Cyberterra Treaty
 
 

Why micronational claims are still valid or legal

The natural premise of the Cyberterra Treaty (CTT) is this: micronational claims are valid or legal. What is the justification for this? Actually there are multiple sources of justification.

Micronational claims are still valid or legal because:
  1. You can have States that are not completely sovereign (e.g., New York State). You do not need to exercise full sovereignty (allodial title rights) over your space to have a degree of sovereignty.
  2. If States that are not completely sovereign still have significant powers through something called police power (often called the Tenth Amendment to the United States Constitution in the US), which is the inherent authority of a government, especially a local government, to impose restrictions on private rights for the sake of public welfare, order, and security, it is clear that micronations have powers as well, and these cannot be arbitrarily disposed either by sovereign or non-sovereign States — they are unalienable, and this is especially so if the associated rights are well within the reasonable scope of your jurisdiction.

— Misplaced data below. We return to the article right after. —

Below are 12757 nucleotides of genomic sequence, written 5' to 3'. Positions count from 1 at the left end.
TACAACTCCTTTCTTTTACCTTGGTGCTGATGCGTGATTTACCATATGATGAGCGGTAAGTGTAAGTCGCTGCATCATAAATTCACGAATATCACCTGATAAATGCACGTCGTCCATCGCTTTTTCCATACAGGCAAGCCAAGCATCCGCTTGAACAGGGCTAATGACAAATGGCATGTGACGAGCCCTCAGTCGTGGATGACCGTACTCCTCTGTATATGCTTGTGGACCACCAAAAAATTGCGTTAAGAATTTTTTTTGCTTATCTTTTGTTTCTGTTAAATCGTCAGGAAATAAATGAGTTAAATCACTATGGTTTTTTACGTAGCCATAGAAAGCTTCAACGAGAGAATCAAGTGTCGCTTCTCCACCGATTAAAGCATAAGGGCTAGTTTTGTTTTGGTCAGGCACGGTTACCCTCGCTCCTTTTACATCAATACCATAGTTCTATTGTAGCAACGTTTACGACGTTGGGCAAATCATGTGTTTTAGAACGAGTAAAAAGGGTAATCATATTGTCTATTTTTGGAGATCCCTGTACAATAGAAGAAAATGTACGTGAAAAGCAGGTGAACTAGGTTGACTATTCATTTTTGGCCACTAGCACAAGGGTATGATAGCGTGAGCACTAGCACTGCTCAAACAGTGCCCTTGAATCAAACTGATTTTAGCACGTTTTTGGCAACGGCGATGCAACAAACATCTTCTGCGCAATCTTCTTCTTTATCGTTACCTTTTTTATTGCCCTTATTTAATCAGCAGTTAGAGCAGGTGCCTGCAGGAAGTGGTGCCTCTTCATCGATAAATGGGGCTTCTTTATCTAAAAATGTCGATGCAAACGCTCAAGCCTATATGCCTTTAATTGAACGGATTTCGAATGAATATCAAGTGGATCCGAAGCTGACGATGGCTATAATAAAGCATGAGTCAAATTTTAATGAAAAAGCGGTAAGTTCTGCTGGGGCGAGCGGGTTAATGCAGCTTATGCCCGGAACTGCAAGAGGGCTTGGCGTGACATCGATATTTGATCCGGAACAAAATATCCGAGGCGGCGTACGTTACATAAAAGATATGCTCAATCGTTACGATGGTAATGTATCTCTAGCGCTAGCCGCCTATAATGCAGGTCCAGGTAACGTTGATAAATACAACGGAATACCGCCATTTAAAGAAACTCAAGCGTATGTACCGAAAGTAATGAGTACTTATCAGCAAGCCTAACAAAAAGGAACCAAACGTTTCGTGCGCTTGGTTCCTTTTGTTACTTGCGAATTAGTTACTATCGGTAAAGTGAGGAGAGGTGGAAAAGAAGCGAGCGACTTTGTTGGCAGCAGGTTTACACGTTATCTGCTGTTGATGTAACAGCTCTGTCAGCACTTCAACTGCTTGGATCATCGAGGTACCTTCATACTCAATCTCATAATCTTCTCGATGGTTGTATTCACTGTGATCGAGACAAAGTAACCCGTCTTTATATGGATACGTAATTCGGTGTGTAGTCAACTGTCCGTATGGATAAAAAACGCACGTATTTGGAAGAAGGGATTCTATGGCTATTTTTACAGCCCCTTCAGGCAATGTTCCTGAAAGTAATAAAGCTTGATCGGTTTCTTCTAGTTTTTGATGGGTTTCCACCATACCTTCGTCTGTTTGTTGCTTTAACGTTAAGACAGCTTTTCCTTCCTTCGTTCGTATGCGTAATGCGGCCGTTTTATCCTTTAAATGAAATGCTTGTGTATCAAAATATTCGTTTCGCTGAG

3. You can have States that are not recognised by the full international community (e.g. Palestine or Taiwan, but even Israel or China).
  4. Entities which are recognised by one or more States are generally considered states with limited recognition. However, there are also entities which are recognised by international organisations (generally IGOs, but also international NGOs can still be considered), and these are generally considered national liberation movements recognised by international organisations. Therefore, any entity with significant recognition for its claims, such as through the Cyberterra Treaty (CTT), cannot be really a "micronation" as the Wikipedia intends it, which typically has zero or insignificant recognition, but an aspirational state. Many shades of gray exist, not just black and white.
  5. You have a right to property, not a privilege to property. Even land tenure rights are still meaningful, and in certain jurisdictions they can give an amazing degree of autonomy, if you are able to exercise those rights.
  6. Nations, not just States, have rights, because peoples have rights.
  7. Democracy is an ideal, but there are closer de facto realities of that ideal than mere representative democracies.
  8. All rights originally came from God, not from man. It is thus man, and the State, which is tampering with all the rights you had in the beginning.